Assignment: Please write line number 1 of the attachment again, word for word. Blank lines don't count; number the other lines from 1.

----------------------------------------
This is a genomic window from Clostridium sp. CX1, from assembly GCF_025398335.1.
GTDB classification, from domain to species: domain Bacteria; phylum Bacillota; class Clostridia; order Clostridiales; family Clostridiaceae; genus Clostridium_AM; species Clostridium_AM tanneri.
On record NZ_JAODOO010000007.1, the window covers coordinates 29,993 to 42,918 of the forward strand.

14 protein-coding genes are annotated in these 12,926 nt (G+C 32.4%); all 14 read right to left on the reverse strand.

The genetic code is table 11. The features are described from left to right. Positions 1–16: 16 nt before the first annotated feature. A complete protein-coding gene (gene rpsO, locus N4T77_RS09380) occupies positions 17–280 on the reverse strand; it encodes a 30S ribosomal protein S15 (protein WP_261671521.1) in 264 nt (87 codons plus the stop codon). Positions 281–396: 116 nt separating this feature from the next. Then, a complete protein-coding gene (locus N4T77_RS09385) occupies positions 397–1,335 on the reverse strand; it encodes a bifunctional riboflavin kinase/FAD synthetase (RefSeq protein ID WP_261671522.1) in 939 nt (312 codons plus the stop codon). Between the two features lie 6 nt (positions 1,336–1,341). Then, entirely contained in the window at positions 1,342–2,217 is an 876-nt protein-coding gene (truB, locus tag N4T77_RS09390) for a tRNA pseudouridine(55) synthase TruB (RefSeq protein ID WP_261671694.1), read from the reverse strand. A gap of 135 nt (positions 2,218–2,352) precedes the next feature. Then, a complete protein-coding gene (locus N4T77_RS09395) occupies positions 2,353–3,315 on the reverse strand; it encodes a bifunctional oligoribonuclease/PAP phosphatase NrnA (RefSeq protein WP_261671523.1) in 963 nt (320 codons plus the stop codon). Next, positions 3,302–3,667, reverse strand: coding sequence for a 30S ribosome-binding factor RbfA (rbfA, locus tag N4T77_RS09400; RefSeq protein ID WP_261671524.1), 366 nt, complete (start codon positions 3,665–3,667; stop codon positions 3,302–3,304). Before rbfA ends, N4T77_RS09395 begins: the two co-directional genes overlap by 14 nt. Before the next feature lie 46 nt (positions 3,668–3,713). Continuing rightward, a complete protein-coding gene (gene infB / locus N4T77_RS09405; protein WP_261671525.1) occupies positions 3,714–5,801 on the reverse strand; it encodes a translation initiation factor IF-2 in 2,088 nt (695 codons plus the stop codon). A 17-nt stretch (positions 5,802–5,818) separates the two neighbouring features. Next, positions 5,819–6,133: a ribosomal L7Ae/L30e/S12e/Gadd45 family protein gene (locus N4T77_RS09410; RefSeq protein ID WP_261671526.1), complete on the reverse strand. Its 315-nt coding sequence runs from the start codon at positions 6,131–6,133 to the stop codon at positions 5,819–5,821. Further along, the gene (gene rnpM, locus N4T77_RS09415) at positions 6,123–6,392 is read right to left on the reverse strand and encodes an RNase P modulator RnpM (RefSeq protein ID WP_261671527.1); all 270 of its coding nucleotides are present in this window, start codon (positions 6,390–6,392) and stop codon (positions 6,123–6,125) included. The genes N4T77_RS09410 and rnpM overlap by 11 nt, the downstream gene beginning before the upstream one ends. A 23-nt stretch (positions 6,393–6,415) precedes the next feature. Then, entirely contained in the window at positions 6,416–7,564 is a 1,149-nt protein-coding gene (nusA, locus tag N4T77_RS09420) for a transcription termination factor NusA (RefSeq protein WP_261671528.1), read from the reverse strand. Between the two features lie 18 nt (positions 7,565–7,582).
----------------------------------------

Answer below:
This is a genomic window from Clostridium sp. CX1, from assembly GCF_025398335.1.